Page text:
Potential Solutions to Peer Review Challenges

A previous post presented information from the 2018 Global State of Peer Review report that identified a number of challenges with the scholarly peer review system.

Those challenges include a steady increase in submission volume, the lack of incentives for doing peer review, a decline in researchers’ willingness to review, and overreliance on a specific region (the United States) for reviewers.

So how do we address these challenges?

According to the report, 83% of respondents have a clear idea of what will make a game-changing difference in peer review: greater recognition and formalized incentives.

Further, 88% of survey respondents believe that peer review training is important for ensuring high quality peer review, and 80% of respondents believe that peer review training will have a positive impact on efficacy.

An interesting finding from the report is that emerging regions are more likely to accept review invitations and complete reviews faster than their colleagues in the west, but their reviews are shorter in length. Consequently, attracting quality reviewers from developing regions and providing coaching on how to review are areas of potential focus.

One of the companies behind the 2018 Global State of Peer Review is Publons, the Clarivate Analytics for-profit peer review service. It’s easy to anticipate how the Publons sales force will use the data in this report to pitch the service, particularly because true solutions to these challenges—while obvious and easy to state—would be extremely difficult to put into practice, principally because providing training and offering incentives have time and dollars attached. Further, process changes can be extremely difficult to implement.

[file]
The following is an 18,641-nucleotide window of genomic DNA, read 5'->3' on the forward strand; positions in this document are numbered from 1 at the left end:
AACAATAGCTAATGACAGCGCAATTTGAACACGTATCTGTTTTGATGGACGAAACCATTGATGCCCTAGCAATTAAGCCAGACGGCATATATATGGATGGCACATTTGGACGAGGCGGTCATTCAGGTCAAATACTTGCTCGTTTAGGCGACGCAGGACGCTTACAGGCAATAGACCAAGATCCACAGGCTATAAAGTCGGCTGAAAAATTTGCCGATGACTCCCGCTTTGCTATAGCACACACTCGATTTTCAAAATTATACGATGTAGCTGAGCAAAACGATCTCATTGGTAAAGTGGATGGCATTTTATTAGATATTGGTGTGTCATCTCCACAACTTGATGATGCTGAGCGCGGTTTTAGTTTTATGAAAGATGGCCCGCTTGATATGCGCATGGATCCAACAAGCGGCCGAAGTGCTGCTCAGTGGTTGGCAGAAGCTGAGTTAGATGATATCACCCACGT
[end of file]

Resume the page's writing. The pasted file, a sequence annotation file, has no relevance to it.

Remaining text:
However, small steps based on the observations in this report could produce meaningful change over time on a journal-by-journal basis. In the past 3 years, the Ochsner Journal has built some new processes with the aim of creating a responsive, robust reviewer database. The outcomes have been promising, but we aren’t where we need to be. In future posts, we’ll discuss some of the things we’ve done and some of the ideas we plan to try. We’ll see where the journey takes us.